New technology has been one of the major factors in the commuter industry's growth. The industry has traditionally used small 19 to 30 seat propeller-driven (both piston and turboprop) aircraft to move their passengers to and from the hub airports served by major airlines. Passengers were not fond of these aircraft because of their relatively cramped cabins, loud interior noise levels, and safety record, particularly compared to jet aircraft such as the B-737. The airframe manufacturers noted the inherent problems with small turboprop aircraft (Beech 1900, DH Twin Otter, etc.) and developed larger and quieter turboprop aircraft to meet the growing demand for larger aircraft by the commuter operators.
American manufacturers never developed a dedicated aircraft specifically for commuter use. In large part this is a lingering effect of the commuter industry's regulatory history (the Civil Aeronautics Board (CAB) 10,000-lb weight limit for air taxis in 1947, the 12,500-lb limit for commuters in 1969) and the industry's indecision when the limit was raised to 30 seats in 1973. These factors effectively killed the domestic market for commercial aircraft between the largest the commuters were allowed to fly (19 seats) and the smallest the local service airlines wanted to fly (60 to 75 seats). In addition, the commuter aircraft market was extremely diversified, ranging from the smallest 4-seaters to the 19-seat limit, and was made up of numerous small companies that bought only one or two aircraft apiece. Manufacturers and other observers also cite the costs and uncertainties involved in Federal Aviation Administration (FAA) certification for newtechnology aircraft. As a result, the U.S. aircraft in use by the commuters was developed primarily as passenger derivatives of more lucrative general aviation and business aircraft designs.
Other manufacturers outside the United States, on the other hand, continued to design and build new dedicated passenger aircraft in the 15- to 20-, 30- to 35-, and 50- to 60-seat ranges for the European and Third World markets, frequently with government subsidies. They consequently had a considerable competitive advantage when CAB raised the commuter size limit to 30 passengers in 1973. U.S. manufacturers, apparently still considered the market too small and/or too risky. Similarly, when deregulation raised the commuter capacity limit to 60 passengers in 1978, the only American aircraft in the market were 20-year-old local service aircraft that were no longer in production. Other manufacturers, on the other hand, could offer the new 50-seat Dash 7 as well as older but serviceable aircraft like the BAe HS-748 and Fokker F-27, which had been upgraded over the years and were still in production.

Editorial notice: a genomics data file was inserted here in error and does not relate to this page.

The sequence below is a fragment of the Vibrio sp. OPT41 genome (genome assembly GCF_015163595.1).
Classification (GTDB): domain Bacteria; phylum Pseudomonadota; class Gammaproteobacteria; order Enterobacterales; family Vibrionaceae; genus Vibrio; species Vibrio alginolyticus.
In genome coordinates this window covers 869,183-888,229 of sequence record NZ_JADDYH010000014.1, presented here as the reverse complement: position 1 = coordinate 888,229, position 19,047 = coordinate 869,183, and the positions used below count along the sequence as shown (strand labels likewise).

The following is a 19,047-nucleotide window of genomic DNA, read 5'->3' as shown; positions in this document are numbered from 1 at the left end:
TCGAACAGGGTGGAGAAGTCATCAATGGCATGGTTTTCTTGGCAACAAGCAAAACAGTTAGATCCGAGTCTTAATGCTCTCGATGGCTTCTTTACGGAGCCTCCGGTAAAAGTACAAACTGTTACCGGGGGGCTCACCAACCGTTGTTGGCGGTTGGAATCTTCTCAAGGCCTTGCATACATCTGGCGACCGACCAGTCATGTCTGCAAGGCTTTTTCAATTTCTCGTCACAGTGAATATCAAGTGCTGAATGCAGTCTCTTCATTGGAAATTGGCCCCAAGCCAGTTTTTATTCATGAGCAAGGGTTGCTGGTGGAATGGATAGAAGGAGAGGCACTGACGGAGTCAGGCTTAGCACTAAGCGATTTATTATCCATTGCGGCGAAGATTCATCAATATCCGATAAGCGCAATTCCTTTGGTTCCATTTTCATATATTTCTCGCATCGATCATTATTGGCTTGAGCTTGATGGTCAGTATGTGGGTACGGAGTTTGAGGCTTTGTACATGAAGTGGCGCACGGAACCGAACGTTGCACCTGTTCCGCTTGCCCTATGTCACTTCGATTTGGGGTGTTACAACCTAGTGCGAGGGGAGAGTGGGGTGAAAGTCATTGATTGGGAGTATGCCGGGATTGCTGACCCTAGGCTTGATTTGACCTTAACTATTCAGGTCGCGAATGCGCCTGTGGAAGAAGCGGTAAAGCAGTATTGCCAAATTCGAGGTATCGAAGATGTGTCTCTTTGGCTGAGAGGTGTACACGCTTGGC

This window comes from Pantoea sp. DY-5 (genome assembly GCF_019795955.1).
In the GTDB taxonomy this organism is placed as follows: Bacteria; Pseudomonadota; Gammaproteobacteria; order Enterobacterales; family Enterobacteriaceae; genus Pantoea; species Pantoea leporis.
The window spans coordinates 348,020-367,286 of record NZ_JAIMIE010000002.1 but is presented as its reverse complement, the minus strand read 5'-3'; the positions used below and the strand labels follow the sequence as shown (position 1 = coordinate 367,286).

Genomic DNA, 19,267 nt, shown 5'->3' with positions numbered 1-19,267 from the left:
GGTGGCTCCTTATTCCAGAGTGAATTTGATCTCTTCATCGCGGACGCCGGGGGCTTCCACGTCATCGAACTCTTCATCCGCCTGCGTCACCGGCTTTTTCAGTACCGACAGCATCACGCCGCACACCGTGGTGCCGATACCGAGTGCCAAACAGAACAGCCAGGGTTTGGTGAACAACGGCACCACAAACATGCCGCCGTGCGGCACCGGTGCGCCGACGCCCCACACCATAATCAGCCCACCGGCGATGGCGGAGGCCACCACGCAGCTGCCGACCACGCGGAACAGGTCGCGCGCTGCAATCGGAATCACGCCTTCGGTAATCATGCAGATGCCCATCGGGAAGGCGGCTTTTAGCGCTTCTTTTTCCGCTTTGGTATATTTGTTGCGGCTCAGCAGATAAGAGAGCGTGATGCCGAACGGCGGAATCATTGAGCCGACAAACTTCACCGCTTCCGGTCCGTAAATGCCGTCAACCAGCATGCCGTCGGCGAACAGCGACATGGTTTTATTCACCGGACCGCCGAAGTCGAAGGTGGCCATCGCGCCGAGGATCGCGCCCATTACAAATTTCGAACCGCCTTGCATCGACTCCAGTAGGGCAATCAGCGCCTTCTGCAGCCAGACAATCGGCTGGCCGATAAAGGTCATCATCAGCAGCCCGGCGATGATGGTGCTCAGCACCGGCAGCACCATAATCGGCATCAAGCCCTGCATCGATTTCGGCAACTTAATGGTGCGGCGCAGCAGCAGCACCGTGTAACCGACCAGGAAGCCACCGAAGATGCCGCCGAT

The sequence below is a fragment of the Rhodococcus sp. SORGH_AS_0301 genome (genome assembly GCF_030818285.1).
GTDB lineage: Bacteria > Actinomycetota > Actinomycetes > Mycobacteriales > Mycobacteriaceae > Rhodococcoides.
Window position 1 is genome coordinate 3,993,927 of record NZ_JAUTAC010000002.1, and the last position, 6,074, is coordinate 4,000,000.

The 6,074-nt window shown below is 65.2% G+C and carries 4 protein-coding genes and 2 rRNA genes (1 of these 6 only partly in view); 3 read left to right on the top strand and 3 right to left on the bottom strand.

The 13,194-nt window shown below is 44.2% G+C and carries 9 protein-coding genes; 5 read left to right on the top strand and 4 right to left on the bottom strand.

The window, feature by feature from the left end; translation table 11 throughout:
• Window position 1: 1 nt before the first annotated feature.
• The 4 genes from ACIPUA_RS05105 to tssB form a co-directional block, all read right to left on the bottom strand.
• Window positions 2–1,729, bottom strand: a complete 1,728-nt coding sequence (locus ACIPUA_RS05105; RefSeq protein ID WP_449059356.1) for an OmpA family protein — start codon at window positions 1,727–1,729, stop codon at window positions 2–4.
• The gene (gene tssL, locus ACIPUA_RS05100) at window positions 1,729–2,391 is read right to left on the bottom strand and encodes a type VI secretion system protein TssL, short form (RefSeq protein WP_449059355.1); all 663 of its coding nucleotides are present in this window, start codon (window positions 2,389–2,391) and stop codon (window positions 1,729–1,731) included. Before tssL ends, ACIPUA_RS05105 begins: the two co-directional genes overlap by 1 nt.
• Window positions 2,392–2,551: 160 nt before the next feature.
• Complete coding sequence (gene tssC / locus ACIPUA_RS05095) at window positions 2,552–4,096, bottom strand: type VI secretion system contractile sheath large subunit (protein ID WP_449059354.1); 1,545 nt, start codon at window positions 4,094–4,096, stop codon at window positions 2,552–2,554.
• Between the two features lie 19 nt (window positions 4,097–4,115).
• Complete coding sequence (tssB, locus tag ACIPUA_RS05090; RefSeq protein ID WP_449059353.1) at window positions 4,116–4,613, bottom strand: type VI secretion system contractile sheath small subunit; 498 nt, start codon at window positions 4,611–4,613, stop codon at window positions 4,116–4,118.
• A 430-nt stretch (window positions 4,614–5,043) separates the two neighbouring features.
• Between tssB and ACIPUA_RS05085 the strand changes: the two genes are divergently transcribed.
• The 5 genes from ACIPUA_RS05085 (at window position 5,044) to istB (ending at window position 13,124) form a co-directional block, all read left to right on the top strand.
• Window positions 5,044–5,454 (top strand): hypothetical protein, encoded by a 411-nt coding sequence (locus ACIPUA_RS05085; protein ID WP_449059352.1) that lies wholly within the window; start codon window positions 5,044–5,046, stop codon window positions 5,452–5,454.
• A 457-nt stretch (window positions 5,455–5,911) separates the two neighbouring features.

The fundamental character of the American regional/ commuter industry changed significantly since the mid-1980s. These changes include the relative size and sophistication of airline operations, the carriers involved (especially the dominant industry operators), the aircraft fleet mix, and the industry's relationship with the large commercial air carriers in the national air transportation system. Three distinct, but interrelated, trends have provided the basis for the changing character and composition of the industry since the mid-1980s. They are industry consolidation/integration; industry concentration; and the advent of the regional/commuter "jet age."
The most significant change in fleet composition will result from the integration of large numbers of regional jet aircraft into the fleet, most of which occurs in the 50 to 70 seat category. These aircraft have already increased public acceptance of regional airline service, and offer the greatest potential for replacement service on selected jet routes.
The commuter industry went through an even more dramatic change with the advent of the regional jet. Bombardier Aircraft Company introduced the regional jet in the early 1990's. This aircraft, the CRJ-200, was a converted corporate jet capable of carrying 50 people and flying longer commuter legs (up to 800 - 1,000 miles). The regional/commuter fleet, once composed primarily of piston and turboprop aircraft, is moving toward a fleet predominantly made up of regional jet aircraft. The introduction of the regional jet into the dynamics of the demand for air transportation services has significantly expanded the role and market presence of the regional/commuter industry. The phenomenal customer acceptance of the regional jet, coupled with the success operating carriers have experienced in markets where the aircraft is deployed, positions its operators to move beyond the current boundaries of traditional regional/commuter markets. The regional jets' range and speed has opened up new opportunities, allowing regional/ commuter carriers to serve longer-haul markets and to by-pass congested hub airports by providing point-to-point service.
Plentiful and continuing supply of airplanes in the 7,500 to 18,000 lb design payload category: EMB-120, ATR-42 and -72, SAAB 340, etc. airplanes are currently available at attractive prices, having been removed from service and stored as regional passenger carriers move to jets. A continuing supply of these airplanes over the next few years is assured by the ongoing trend toward jet equipment by regional airlines. Because of their popularity (and certain unique capabilities) significant numbers of DHC-8-series aircraft have not yet appeared on the used market at prices compatible with all-cargo conversion - although they too will eventually become available.
As the regional airline market developed, the airlines found that they had to turn to foreign-built aircraft. The US aircraft manufacturers had spent all their time building larger aircraft. In 1986, Boeing Aircraft bought out DeHavilland of Canada and entered the turboprop manufacturing business.